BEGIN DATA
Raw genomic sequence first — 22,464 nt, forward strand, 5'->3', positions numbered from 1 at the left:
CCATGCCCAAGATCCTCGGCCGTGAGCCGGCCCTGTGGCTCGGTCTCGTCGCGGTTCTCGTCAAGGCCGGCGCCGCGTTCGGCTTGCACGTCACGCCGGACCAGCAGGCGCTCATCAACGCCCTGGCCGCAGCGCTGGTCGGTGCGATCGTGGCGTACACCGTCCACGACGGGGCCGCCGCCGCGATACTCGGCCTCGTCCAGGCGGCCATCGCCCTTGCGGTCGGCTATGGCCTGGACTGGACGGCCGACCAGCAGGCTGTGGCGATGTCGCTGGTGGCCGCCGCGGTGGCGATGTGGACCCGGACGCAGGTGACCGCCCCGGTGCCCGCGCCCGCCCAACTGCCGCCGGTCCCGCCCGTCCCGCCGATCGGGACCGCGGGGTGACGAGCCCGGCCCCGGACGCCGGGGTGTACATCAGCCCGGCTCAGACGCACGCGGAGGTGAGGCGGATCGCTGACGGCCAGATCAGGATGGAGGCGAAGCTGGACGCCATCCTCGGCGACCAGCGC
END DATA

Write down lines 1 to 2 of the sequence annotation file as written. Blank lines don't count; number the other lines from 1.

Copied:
Raw genomic sequence first — 22,464 nt, forward strand, 5'->3', positions numbered from 1 at the left:
CCATGCCCAAGATCCTCGGCCGTGAGCCGGCCCTGTGGCTCGGTCTCGTCGCGGTTCTCGTCAAGGCCGGCGCCGCGTTCGGCTTGCACGTCACGCCGGACCAGCAGGCGCTCATCAACGCCCTGGCCGCAGCGCTGGTCGGTGCGATCGTGGCGTACACCGTCCACGACGGGGCCGCCGCCGCGATACTCGGCCTCGTCCAGGCGGCCATCGCCCTTGCGGTCGGCTATGGCCTGGACTGGACGGCCGACCAGCAGGCTGTGGCGATGTCGCTGGTGGCCGCCGCGGTGGCGATGTGGACCCGGACGCAGGTGACCGCCCCGGTGCCCGCGCCCGCCCAACTGCCGCCGGTCCCGCCCGTCCCGCCGATCGGGACCGCGGGGTGACGAGCCCGGCCCCGGACGCCGGGGTGTACATCAGCCCGGCTCAGACGCACGCGGAGGTGAGGCGGATCGCTGACGGCCAGATCAGGATGGAGGCGAAGCTGGACGCCATCCTCGGCGACCAGCGC